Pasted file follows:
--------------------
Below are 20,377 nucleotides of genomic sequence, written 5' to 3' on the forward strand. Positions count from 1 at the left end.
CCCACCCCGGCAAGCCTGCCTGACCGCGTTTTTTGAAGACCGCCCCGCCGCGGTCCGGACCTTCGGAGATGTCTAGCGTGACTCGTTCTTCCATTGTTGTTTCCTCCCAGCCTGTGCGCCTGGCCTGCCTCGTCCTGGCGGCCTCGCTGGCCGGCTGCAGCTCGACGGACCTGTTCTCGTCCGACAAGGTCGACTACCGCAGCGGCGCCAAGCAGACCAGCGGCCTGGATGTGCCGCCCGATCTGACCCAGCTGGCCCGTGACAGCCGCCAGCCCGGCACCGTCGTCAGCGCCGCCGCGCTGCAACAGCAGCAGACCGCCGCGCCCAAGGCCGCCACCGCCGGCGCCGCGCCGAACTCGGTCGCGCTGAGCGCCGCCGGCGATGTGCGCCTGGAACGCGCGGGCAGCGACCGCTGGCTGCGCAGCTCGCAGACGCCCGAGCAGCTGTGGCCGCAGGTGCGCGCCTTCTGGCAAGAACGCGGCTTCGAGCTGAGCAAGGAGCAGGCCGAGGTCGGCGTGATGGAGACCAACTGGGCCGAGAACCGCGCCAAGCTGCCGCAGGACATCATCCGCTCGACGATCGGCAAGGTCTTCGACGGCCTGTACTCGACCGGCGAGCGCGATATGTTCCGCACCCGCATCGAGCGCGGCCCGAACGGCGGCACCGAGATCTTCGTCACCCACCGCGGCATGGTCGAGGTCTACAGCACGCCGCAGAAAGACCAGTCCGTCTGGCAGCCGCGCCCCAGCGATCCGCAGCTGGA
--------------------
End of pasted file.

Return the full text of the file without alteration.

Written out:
Below are 20,377 nucleotides of genomic sequence, written 5' to 3' on the forward strand. Positions count from 1 at the left end.
CCCACCCCGGCAAGCCTGCCTGACCGCGTTTTTTGAAGACCGCCCCGCCGCGGTCCGGACCTTCGGAGATGTCTAGCGTGACTCGTTCTTCCATTGTTGTTTCCTCCCAGCCTGTGCGCCTGGCCTGCCTCGTCCTGGCGGCCTCGCTGGCCGGCTGCAGCTCGACGGACCTGTTCTCGTCCGACAAGGTCGACTACCGCAGCGGCGCCAAGCAGACCAGCGGCCTGGATGTGCCGCCCGATCTGACCCAGCTGGCCCGTGACAGCCGCCAGCCCGGCACCGTCGTCAGCGCCGCCGCGCTGCAACAGCAGCAGACCGCCGCGCCCAAGGCCGCCACCGCCGGCGCCGCGCCGAACTCGGTCGCGCTGAGCGCCGCCGGCGATGTGCGCCTGGAACGCGCGGGCAGCGACCGCTGGCTGCGCAGCTCGCAGACGCCCGAGCAGCTGTGGCCGCAGGTGCGCGCCTTCTGGCAAGAACGCGGCTTCGAGCTGAGCAAGGAGCAGGCCGAGGTCGGCGTGATGGAGACCAACTGGGCCGAGAACCGCGCCAAGCTGCCGCAGGACATCATCCGCTCGACGATCGGCAAGGTCTTCGACGGCCTGTACTCGACCGGCGAGCGCGATATGTTCCGCACCCGCATCGAGCGCGGCCCGAACGGCGGCACCGAGATCTTCGTCACCCACCGCGGCATGGTCGAGGTCTACAGCACGCCGCAGAAAGACCAGTCCGTCTGGCAGCCGCGCCCCAGCGATCCGCAGCTGGA